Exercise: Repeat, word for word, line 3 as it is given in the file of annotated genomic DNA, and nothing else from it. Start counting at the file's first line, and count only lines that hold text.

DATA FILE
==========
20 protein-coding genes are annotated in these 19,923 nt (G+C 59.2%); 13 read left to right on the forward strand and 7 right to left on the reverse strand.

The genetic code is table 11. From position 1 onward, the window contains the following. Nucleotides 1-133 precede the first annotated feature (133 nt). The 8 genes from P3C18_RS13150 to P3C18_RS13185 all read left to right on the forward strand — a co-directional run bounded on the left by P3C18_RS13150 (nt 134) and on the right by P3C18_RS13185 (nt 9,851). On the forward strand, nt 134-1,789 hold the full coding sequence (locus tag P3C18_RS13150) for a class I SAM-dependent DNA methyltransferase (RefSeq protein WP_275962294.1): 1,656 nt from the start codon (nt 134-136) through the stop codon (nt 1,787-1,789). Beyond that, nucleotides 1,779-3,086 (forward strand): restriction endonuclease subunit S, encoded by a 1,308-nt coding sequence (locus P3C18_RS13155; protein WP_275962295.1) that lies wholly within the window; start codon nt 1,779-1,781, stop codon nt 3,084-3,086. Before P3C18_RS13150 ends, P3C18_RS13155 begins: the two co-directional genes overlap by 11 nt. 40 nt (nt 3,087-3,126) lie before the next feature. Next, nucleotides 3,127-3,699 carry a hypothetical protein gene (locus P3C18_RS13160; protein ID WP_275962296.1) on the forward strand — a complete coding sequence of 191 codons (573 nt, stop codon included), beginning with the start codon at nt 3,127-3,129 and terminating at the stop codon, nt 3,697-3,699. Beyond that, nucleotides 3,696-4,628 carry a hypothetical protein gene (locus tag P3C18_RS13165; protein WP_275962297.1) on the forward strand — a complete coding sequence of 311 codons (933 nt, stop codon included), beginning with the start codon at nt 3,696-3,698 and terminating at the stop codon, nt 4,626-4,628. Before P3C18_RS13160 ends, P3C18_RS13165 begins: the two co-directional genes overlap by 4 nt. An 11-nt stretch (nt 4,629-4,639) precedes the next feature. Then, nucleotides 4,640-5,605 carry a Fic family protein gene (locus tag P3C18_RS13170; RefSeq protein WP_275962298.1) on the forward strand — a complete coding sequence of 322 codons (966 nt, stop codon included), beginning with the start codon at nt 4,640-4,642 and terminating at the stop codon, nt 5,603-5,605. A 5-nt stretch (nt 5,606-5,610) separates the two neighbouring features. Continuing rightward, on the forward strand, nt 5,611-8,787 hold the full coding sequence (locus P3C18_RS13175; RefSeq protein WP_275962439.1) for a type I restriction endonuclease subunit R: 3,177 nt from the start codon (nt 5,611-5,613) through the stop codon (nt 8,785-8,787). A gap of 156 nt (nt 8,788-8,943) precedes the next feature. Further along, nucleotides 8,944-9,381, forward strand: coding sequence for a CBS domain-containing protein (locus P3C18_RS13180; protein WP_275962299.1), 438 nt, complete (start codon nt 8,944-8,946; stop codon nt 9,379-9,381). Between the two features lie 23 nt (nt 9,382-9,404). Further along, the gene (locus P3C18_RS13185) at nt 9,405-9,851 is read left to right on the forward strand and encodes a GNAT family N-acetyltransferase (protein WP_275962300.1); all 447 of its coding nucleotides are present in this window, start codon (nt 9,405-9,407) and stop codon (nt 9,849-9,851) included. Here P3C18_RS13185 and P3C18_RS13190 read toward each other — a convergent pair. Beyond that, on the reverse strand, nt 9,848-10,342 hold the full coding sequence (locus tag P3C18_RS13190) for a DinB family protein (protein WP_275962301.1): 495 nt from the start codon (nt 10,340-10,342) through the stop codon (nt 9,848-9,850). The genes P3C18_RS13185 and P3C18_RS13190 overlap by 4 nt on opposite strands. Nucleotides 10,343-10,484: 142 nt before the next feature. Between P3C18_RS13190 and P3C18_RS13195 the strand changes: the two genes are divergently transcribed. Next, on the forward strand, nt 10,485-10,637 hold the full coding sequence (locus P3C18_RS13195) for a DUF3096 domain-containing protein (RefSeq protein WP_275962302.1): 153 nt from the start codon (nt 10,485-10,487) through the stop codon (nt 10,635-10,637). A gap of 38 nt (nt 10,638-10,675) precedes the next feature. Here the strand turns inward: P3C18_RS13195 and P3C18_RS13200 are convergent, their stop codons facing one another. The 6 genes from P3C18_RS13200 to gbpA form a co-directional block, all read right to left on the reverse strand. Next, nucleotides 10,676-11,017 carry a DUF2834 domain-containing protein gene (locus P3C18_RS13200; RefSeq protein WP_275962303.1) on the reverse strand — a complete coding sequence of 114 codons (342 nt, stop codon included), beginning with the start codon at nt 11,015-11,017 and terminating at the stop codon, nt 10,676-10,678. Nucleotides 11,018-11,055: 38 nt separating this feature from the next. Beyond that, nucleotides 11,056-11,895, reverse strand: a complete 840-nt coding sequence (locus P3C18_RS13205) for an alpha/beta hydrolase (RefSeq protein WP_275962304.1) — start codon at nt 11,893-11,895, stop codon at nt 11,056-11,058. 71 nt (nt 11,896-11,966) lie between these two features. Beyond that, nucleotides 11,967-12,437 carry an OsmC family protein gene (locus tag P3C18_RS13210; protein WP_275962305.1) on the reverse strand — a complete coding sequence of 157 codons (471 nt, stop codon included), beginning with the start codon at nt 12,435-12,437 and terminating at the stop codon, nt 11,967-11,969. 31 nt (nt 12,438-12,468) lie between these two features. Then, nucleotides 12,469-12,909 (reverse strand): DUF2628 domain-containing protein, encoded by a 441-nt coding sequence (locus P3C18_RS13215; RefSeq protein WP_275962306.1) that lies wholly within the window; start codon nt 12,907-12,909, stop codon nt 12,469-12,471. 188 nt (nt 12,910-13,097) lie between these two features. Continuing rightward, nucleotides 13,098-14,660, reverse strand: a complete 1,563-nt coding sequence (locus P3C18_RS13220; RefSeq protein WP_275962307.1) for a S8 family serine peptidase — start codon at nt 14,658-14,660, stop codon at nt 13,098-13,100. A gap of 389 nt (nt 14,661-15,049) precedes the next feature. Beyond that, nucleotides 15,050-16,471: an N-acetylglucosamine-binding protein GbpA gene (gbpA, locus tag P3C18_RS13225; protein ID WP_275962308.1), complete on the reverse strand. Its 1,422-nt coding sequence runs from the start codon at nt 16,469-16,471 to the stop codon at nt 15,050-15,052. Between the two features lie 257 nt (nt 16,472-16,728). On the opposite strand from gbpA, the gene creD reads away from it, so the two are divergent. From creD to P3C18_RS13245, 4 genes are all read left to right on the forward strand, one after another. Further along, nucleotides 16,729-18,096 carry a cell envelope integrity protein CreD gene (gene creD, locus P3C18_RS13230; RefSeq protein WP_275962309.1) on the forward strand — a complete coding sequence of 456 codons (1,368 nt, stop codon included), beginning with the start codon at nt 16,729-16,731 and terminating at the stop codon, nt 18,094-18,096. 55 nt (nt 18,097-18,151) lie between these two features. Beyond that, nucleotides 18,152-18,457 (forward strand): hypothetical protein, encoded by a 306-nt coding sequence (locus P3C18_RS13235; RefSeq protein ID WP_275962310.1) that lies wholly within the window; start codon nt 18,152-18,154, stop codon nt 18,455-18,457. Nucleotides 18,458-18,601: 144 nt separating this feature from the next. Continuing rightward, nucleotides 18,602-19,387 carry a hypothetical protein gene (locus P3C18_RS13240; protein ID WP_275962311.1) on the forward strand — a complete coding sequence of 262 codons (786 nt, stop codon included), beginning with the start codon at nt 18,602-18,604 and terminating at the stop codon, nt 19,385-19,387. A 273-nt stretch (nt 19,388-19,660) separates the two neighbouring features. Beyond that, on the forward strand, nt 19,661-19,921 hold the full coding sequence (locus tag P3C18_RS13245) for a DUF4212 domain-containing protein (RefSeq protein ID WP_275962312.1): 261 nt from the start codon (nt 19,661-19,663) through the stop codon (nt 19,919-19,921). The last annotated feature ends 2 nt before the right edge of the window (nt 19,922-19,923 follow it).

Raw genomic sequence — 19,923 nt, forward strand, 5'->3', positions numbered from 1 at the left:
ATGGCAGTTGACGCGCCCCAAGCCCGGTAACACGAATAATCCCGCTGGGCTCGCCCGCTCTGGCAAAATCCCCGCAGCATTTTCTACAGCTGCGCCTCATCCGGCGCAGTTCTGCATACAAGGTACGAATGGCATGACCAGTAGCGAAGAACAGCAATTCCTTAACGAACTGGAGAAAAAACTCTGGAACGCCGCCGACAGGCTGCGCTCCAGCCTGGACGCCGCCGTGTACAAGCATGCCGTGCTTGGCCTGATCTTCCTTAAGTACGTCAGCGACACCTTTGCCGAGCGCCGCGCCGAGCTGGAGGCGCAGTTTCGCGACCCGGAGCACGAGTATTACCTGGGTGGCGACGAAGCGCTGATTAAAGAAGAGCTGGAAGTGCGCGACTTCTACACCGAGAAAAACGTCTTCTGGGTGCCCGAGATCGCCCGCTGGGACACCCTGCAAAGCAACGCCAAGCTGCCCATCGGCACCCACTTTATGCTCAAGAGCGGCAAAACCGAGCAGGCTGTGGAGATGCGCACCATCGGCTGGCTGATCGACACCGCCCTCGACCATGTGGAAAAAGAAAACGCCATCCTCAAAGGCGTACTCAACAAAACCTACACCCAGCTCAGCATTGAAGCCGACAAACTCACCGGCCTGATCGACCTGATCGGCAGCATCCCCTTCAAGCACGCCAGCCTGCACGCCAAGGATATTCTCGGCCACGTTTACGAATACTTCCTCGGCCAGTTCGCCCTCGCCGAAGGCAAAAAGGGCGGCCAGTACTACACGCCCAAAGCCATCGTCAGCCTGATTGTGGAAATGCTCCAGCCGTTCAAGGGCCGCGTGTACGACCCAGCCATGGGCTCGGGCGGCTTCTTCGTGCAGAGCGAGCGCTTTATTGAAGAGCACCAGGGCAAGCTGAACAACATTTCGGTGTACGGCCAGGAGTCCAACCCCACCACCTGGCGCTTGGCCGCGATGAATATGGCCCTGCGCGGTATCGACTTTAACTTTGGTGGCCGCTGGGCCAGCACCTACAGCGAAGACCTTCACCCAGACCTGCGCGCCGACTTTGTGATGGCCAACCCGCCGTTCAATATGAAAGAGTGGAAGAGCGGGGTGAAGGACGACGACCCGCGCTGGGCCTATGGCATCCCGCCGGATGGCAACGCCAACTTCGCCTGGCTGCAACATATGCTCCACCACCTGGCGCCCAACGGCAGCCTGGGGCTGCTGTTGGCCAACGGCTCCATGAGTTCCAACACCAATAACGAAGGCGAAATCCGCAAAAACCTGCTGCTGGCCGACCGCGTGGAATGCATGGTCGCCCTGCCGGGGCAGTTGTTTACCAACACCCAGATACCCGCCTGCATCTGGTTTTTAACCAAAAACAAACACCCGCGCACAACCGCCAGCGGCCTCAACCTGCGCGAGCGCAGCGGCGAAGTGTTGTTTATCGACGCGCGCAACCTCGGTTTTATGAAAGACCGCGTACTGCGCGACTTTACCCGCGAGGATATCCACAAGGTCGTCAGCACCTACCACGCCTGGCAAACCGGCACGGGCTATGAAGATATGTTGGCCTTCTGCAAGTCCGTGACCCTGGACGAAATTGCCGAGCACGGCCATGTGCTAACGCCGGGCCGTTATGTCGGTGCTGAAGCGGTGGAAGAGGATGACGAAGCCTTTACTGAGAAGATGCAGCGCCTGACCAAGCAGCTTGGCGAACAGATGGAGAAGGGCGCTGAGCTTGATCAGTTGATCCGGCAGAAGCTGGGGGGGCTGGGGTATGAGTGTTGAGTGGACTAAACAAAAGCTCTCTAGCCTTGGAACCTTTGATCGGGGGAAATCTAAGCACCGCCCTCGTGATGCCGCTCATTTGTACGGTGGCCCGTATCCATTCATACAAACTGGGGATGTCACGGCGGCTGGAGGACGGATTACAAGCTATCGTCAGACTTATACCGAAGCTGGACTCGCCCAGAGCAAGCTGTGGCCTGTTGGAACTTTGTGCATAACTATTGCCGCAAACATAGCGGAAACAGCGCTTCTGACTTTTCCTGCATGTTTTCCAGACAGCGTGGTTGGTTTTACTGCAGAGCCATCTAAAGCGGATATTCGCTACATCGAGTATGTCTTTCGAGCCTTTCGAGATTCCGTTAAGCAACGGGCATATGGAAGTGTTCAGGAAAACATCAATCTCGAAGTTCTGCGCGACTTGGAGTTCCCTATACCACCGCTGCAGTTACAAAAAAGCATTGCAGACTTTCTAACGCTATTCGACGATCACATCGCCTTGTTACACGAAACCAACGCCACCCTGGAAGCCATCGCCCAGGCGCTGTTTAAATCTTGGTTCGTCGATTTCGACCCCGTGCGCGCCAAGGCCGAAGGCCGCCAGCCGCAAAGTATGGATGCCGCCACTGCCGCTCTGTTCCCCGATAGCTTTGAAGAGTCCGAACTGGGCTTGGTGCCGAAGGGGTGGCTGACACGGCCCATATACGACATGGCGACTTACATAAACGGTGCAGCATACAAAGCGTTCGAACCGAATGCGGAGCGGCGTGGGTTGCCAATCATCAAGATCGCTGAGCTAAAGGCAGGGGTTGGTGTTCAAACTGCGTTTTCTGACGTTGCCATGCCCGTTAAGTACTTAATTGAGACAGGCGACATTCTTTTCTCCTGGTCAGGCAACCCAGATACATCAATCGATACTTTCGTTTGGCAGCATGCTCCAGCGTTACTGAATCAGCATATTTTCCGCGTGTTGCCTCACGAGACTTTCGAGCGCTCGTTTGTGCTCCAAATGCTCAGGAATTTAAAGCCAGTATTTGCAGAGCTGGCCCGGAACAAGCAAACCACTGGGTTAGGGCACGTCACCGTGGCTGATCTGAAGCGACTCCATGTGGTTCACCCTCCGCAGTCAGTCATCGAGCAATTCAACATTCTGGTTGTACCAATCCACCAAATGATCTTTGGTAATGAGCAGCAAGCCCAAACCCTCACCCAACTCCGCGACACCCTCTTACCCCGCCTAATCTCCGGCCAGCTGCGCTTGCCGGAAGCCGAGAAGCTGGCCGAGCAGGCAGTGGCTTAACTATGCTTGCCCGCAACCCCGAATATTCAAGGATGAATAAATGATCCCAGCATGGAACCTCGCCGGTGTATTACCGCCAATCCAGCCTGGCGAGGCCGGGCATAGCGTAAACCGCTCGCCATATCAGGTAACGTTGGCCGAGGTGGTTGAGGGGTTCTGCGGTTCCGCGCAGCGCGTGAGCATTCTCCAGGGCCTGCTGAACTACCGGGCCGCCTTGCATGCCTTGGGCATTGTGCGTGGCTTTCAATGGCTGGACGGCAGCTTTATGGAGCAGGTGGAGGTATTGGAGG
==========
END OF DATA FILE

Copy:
Raw genomic sequence — 19,923 nt, forward strand, 5'->3', positions numbered from 1 at the left: